The Leavenworth Times from Leavenworth, Kansas on September 5, 1952 · Page 7
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The Leavenworth Times from Leavenworth, Kansas · Page 7

Leavenworth, Kansas
Issue Date:
Friday, September 5, 1952
Page 7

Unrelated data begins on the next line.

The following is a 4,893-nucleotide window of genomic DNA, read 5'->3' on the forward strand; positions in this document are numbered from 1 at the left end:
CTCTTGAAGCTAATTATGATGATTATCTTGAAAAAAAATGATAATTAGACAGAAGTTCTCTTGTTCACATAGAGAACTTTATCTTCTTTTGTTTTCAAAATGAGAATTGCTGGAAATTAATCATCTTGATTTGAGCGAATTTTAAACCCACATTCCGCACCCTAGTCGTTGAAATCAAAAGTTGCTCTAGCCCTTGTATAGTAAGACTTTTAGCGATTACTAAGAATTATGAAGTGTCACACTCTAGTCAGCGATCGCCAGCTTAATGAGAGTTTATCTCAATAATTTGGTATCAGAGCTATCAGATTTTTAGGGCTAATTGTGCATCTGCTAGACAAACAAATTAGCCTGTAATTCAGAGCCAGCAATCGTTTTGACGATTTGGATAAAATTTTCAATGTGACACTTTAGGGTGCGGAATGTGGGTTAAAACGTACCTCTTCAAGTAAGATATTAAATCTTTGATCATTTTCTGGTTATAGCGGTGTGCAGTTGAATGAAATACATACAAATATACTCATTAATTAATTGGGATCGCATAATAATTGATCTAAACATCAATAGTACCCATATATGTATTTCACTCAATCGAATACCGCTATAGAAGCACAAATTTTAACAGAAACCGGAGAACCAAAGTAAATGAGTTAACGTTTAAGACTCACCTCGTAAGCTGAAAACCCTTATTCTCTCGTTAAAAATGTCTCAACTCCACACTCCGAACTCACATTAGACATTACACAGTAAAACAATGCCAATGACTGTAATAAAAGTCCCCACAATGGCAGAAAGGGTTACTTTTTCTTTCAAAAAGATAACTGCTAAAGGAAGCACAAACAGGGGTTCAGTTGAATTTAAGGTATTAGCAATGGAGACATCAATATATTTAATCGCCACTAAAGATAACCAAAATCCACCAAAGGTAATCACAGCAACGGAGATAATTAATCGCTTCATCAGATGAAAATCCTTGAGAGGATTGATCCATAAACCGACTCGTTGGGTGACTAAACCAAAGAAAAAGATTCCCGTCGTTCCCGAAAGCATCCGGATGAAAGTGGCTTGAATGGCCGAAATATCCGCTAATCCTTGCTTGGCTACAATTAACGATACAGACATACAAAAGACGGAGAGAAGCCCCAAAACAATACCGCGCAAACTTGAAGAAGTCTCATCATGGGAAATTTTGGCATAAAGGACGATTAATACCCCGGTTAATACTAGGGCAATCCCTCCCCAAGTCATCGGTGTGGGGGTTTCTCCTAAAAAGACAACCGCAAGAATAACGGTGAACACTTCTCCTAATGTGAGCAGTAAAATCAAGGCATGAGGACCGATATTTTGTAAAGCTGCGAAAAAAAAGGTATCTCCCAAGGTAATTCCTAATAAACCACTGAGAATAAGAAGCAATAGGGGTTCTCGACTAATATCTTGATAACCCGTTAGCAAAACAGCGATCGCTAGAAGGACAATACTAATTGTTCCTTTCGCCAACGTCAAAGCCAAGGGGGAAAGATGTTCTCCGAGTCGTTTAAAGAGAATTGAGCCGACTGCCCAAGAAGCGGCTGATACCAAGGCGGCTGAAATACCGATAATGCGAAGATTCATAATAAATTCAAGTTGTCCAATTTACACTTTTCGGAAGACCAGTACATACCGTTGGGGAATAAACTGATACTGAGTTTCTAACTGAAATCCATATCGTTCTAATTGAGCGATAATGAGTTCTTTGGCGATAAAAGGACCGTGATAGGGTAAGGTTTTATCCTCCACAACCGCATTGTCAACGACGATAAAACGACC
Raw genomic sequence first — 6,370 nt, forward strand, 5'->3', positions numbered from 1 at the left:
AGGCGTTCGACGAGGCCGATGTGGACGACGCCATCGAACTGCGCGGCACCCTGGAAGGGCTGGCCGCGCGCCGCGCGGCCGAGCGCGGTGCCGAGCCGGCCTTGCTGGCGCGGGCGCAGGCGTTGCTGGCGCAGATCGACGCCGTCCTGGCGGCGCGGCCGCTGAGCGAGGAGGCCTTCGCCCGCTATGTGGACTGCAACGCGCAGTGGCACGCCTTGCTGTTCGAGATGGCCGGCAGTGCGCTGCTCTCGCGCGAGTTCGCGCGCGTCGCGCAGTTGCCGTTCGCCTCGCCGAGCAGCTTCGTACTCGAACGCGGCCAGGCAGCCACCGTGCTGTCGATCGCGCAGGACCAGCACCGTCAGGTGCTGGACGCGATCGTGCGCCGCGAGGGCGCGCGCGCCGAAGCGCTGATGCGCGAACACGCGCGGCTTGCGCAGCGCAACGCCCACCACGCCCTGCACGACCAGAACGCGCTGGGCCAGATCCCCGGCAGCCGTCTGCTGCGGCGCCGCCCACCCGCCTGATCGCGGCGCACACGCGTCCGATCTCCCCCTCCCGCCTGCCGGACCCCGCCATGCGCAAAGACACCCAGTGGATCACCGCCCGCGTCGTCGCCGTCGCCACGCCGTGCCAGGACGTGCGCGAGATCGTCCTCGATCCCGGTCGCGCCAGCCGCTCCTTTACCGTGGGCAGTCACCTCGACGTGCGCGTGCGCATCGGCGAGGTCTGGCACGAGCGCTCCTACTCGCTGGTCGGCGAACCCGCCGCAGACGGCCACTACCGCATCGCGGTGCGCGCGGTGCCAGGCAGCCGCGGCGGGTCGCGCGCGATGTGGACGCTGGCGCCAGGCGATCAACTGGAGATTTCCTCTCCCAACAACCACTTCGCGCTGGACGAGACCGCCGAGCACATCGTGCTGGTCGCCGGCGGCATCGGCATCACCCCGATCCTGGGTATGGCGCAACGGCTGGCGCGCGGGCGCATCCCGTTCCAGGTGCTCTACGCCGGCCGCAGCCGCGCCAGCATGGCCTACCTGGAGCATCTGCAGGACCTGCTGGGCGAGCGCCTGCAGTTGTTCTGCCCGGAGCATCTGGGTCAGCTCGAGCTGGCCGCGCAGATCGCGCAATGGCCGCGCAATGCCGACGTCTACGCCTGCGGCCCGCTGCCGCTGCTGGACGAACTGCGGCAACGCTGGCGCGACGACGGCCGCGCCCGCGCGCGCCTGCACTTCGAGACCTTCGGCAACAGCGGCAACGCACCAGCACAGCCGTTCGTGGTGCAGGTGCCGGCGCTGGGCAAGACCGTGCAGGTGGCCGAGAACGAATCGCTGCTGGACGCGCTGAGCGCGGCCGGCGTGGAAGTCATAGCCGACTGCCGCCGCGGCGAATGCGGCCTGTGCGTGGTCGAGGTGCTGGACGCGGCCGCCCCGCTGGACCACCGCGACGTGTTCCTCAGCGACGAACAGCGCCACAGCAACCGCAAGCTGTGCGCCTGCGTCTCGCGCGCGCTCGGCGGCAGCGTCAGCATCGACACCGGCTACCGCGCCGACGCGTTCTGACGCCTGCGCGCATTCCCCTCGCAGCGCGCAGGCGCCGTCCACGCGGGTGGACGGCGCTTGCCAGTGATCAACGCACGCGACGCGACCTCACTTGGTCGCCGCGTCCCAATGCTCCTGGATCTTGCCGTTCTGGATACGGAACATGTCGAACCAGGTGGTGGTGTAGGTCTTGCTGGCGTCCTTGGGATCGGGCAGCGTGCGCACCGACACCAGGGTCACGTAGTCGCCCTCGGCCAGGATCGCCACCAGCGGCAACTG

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States' Rights HORIZONTAL 56 Cape 1 "Granite State," — Hampshire 4 "Buckeye State" 57 Placed VERTICAL 1 Seines 2 Pen name-bf Charles 8 "Bean State," 3 "Badger - (ab.) 12 High priest < Bb -> SMS- State" 4 Aquatic mammal 5 Injured 18 Perfumed pads 20 Chalcedony 21 Bowing tool 22 Otherwise 24 Unite 26 Employs 27 Mimic 30 Navy officer 32 Inventor of logarithms 34 Soiled ' 35 More boring 36 Male child 37 Disorder 39 Hearing s organs 40 Father 41 Pale 42 Native of largest continent 45 Cooked 49 Natives of "Old Dominion State" 51 Hurry ' 52 Bacchanalian , cry 24 25 Demos Worry Over Reception Given General By JAMES MARLOW WASHINGTON un — Gov. Stevenson can't shrug off, if he has such a notion, the amazing receptions given Gen. Eisenhower this week on his campaign opening in the South and. in Philadelphia Friday night. The Democrats might like to believe that the turnout for the general in the South, particularly, was more the result of curiosity, or personal liking, than of political allegiance. 'But the very size of the crowds, and their enthusiasm, must have given the men close to Stevenson a few cold chills. After Florida's torrid response to Eisenhower that state's Democratic Sen. Smathers visited Stevenson and expressed concern that Florida might go Republican on election day. The general himself seemed exhilarated by the experience and those around him acted peppier. The one fact that stands out, though, is that neither side can tell at this time for sure what the big turnouts for the general meant in the way of votes in November. Both sides will have to content themselves with wishful thinking. Stevenson himself will visit the South. And if the crowds that come to hear him don't match in numbers those that met Eisenhower, the two camps still can't tell for sure what it means in November votes. Meanwhile, Stevenson and Eisenhower seem to be making directly oppposite approaches to, the problem of winning votes ancl influencing people. Eisenhower, needled to get tough, is starting off his campaign with broadside denunciation of the Democratic administration's performance jpt home and abroad. He's pounded the corruption topic, which the crowds seem to enjoy. But, since he started the campaign he has limited himself to generalities and broad promises without saying in detail how he could, for instance, handle foreign policy better, as he says he can. Stevenson is working the other side of the street, at least in his early campaign talks. For example, his Labor Day speech in Detroit. In criticising the Taft-Hartlev ^ri^^£^« scn^—whT 4ta= Answer to'Previous' Puizte 19 Mohammedan 38 Amino acid wise man 40 Perennial 6 Wading birds 23 Makes a loan herbs 7 Full (suffix) 24 Limbs 41 Decreases 25 Nested boxes 42 Prayers 26 Beneath 43 Hindu deity 27 Shade tree 44 Mineral 28 Equal 46 Cereals 1 "Old ," 29 Makes 47 Ireland nickname of >rnistakcs — 48 Depression New Jersey 31 Sign of zpdiaCSO Girl's college 33 Entreaties nickname 54 Vase .55 Without 13 37 so 53 36 'iZ 35 Hb 6 1» J3 3 11 SH 57 28 raska, North Dakota, South Dakota and Michigan. labor law, Stevenson went into some specific detail bu didn't cover the whole ground bj any means in the 30-minute TV time alllowed him. tirely with detailed discusssion of labor law is not the kind that can make women weep and strong men tear up the benches. The result: Not much emotional response from his listeners in Detroit. If he spends the first few weeks With dry speeches, in order to be specific on the promises he makes, Stevenson may then reserve the remainder of his campaign for the emotional kind of talks that candidates usually like to make. Italy Mouriis Death Of Senior Diplomat ROME (B— Italy Friday mourned her senior diplomat, Count Carlo Sforza, who died Thursday night after a half century of liberal, anti-fascist service in world politics. Sforza—a cabinet member without portfolio at the time of his death and twice in the past foreign minister— died in a Rome clinic after a year's serious illness. He would have been 79 on Sept. 25. The cause of his death was not announced, but reportedly he was under treatment for phlebitis. In Washington, U. S. Secretary of State Dean Acheson described lis Italian colleague as "a great statesman and a distinguished sup- Announce Democratic Regional Meetings WASHINGTON W — Dates for two more regional meetings of state Democratic Party officials were announced today by National Chairman Stephen A. Mitchell. An Eastern regional meeting will be held in New York' City Sept. 11, and one for the Midwest in the Ft. Des Moines Hotel, Des Moines, Iowa, on Sept. 18. f The meetings are designed to give state party leaders a chance to discuss plans and progress of the election campaign. The Midwestern area includes West Virginia, Ohio, Indiana, Illinois, Wisconsin, Minnesota, Iowa, Missouri, Oklahoma, Kansas, Neb- we have the new pen sensation The famous Parker "51' $12.50 Ported throughout his lifetime the principles of freedom and justice for which he worked untiringly." Santa Fe Conductor tnjured at Atchisoii ATCHISON ffl — John Mussatto of Emporia, conductor of a Santa Fe freight train, was injured critically in the railroad yards here Chursday night. Mussatto, 52, fell under his train and suffered the loss of his right eg above the ankle, a skull frac- :ure and paralysis of both arms. No one saw the accident. Other rainmen found Mussatto beside the tracks. Mushrooms contain about 90 per cent water. LITTLE LIZ Live Long Enough andYouWill Get Chance at Million Dollars By FRANK CAREY A. 1'. Science Reporter WASHINGTON Iff) — Your best chances of having an annual income of a million dollars or more will come when you are between 80 and 89 years old, an Ohio University psychologist reported Friday. Dr. H. C. Lehman presented statistics to the annual meeting of the American Psychological Association showing that, in general, people who become bigshots in politics, diplomacy, collegiate ad- JOHN C. SEITZ Funeral service for John C. Seitz, who died Monday, was this morning at 9 o'clock at the St. Joseph's Carmelite Church with the Rev. Herman Golobic, 0. Carm., pastor, officiating. Burial was in the family lot in Mount Calvary Cemetery. Pallbearers were George Lingenfelser, Peter Heim, Hugo Wack- ker, Thomas Medill, Joseph P.hil- lips and Joseph Kubicki. .The Sumpter Funeral Chapel was in charge of service. THOMAS ALDRIDGE Funeral service for Thomas Aldridge, 75, a Spanish American war veteran was Thursday afternoon at 2 o'clock at the Protestant Chapel' at Wadsworth with Chaplain E. C. Rodehorst officiating. Interment was in the cemetery at Wadsworth with the Sumpter Funeral Chapel in charge of service. SUBSCRIBE FOR THE TIMES ministration, military life, industry commerce and the high courts of the land usually are at least 50 years old. But— He also reported that a man's best years for producing creative work—like writing books, painting pictures, or doing big things in science—are usually in the thirties or early forties. In the field' of .leadership in politics and other endeavors— as distinguished from men who are outstanding in creative fields—the psychologist gave these figures: The most likely age to become President of the U. S. is anywhere from 50 to 54; ambasssador, senator, or boss of the army from 60 to 64; Supreme Court justice or speaker of the House, 70 to 74; a college president, 50 to 54. About those million dollar plus incomes: Dr.' Lehman failed to state the attributes of the folks .who received them; all he said was that oldsters between 80 and 89—without necessarily working— are the folks who most usually receive them. Dr Lehman offered this view: "It appears that the conditions esssential for creativity and originality, which can be displayed in private achievement, come earlier than those social skills which contribute to leadership and eminence and which inevitably must wait, not upon the insight of the leader himself, but upon the insight of society about him." THE LEAVENWOBTH TIMES, Friday Evening, September 9, 1988. Sera WSB Assumes Wage, Hour Processing Louis M. Solomon, acting chairman of the ninth regional Wage Stabilization Board, announced today that beginning Oct. 1, the WSB will take over the contract and processing work heretofore performed by the Wage and Hour Division of the Department of Labor under contract with the WSB.. The functions are to aid the public in properly preparing petitions to be submitted for WSB consideration. The Wage-Hour division, however, will continue its investigative work for the WSB as in the past. Wage Stabilization Board field representatives will be assigned, Solomon said, to work in Des Moines, Omaha and St. Louis, where the Wage-Hour division now maintains offices performing duties the WSB will take over. The same functions will be performed by WSB personnel in the regional office at 1805 Grand Ave., Kansas City, Mo. Selection of the three field representatives will bt announced shortly. Solomon said that all ruling, petition, letter and information work) will be performed in the regional | office. Conference work, telephone j calls and distribution of formsj and printed material will be han-j died in the Kansas City office byj the present WSB personnel and in! Omaha, St. Louis and Des Moines by the field representatives. A. W. Thomas Died in Phillipsburg Tuesday Mrs. Clyde B. Moore, RR 2, has been called to Phillipsburg, Kas., because of the death of her father, A. W. Thomas. Mr. Thomas died Tuesday night after an illness of several years. Mr. Thomas is survived by the widow of the home; a daughter, Mrs. Moore, a son, Don Thomas of Phillipsburg, one granddaughter and several sisters. Funeral service will be conducted Sunday, Sept. 7 at the Christian Church at Phillipsburg. MARION P. CUMMING Funeral service for Marion P. Gumming, 65, who died Saturday at Wadsworth was this afternoon at 2 o'clock at the Protestant Chapel at Wadsworth with Chaplain Archel Meredith officiating. B u r- ial was at Wadsworth with the Sumpter Funeral Chapel in charge of service. Halley's comet on its last visit was under observation by astronomers from September, 1909, to July, 1911. SUBSCRIBE FOR THE TIMES Smith's Drug Store 504 Delaware Phone 500 GAS CIRCULATORS Vented and Un- vented types. BATHROOM HEATERS. ELEC. SPACE HEATERS. STOVE BOARDS AMD STOVE PIPE. GAS FITTINGS and CONNECTORS. ALUMINUM WINDOW VENTILATORS. HANDY CARTS AND LEAF RAKES. UNDERGROUND GARBAGE RECEPTACLES. WIRE TRASH BURNERS. COCO AND RUBBER DOOR MATS. 1 RURAL MAIL BOXES AND STANDS. LAWN SEED . . . SUPRO AND MILORGANITE FERTILIZERS. Gronis Hdw. & Seed Co. 517 Cherokee Phone 194 The trouble with a lot of people 'is that they ore afraid they will earn more than they are paid. Polio Sets New High For Week in Nation NEW YORK Iff)—Polio set a new high mark for any week in the nation's history, the National Foundation for Infantile Paralysis said Friday. The Foundation said its analysis showed there were 367 more cases in the week ended Aug. 30 than during the corresponding week of 1949, the •"year of the nation's worst polio epidemic. During the first 35 weeks of 1952, the Foundation reported, incidence increased 72 per cent over that of last year and remained close to that of 1949. The Foundation said the U. S. Public Health Service reported 3,559 cases in the nation last week. DOENTIFr MORE CASUALTIES WASHINGTON W— The Defense Department Friday identified 94 casualties of the Korean War. The new list included 24 killed, 61 wounded, seven injured in accidents, and two missing. USE THE TIMES CLASSIFIED FURNACE CLEANING Reasonable prices Goodyear Roofing & Heating 416 Cherokee Phone 165 or 4765 An extraor- '/ dinary pen value by the , creators of the famous Parker "51". The > T ew ,i '2V writes and ' looks like pens at / twice the price. a Uses fast-drying Superchrome or any r ink. Marvelous 8. y metal Octanium /. point, 4 colors, choice of point styles. /ferry? (foese yotn mw WHITAKER'S 322 Del. Ph. 42 LEDNHARD'S it's school-time again..'.and time for new shoes £***> the "3 R's" in our new Pro-tek-tiV And Shoes Priced According To Size 'We Take the Time lo Fit Your Child Carefully" WE FIX IT Phone 1440 for Plumbing Installations and Repairs! Norton Plumbing Co. Wayne Morton, Prop. 1424 Spruce LEONHARD'S • Hold on to Health; the most precious of all possessions! At the first suggestion of illness, consult a physician and heed his experienced counsel. And be sure to bring prescriptions here for careful compounding! Weber's Prescription Shop Leo F. Weber, PhC 527 Delaware Phone 21 Children's Shoes., Women's Casuals, Trim/it Anklets 207 So. Fifth BY J. R. WILLIAMS GAS SPACE HEATERS OUT OUR WAY \T6 A SALEj MA3OR,SOU HERE'S YOUR Bath Room Heater $3.98 Vented Heater $9.98 TAKS LITTLE 0ATUE- ACCOMMODATE 65,000 B.T.U. KAWTUCKV/ Brown With Chrome Trim, Radiant A Real Buy—Only $79.95 VENTED HEATERS 20,000 B. T. U. §24.95 30,000 B. T. U. $39.95 40,000 B. T. U. S44.95 STOVE PIPE, ELBOWS, REDUCERS COLLARS, STOVE BOARDS GAS HEATER CONNECTORS UI/WE FOR THE TO PLAV= Phone 3920 OUR BOARDING HOUSE . . .. with , . . MAJOR HOOPLE WELLJHE ONLY NEED THE OTHER <3UY HAS FOR. IT IS TO SHUT UP SUCH BIRPSA5 THIS/ HE'S BEEM DOZIN' THERE FOR.TWEMTY YEARS. ANT I'LL BET THIS BIRD ..WILL BE TH' CAUSE OFPUTTIM'A SAFETY DEVICE OM IT.' AWP/ 1 SHUDDER WITH HORROR/ IMAGISJE A MAM DOZIW ON DEATH'S SHOULDER/ WHY,. !F THAT MACHIME YAWKEt? HIM IM- TO THAT PIT... OW, A PERFECT CaUlLLOTINEJ aW.Wil.LlAM> «D«»«t»»«*..-!«.T.M.i!iii.a.>*.oc'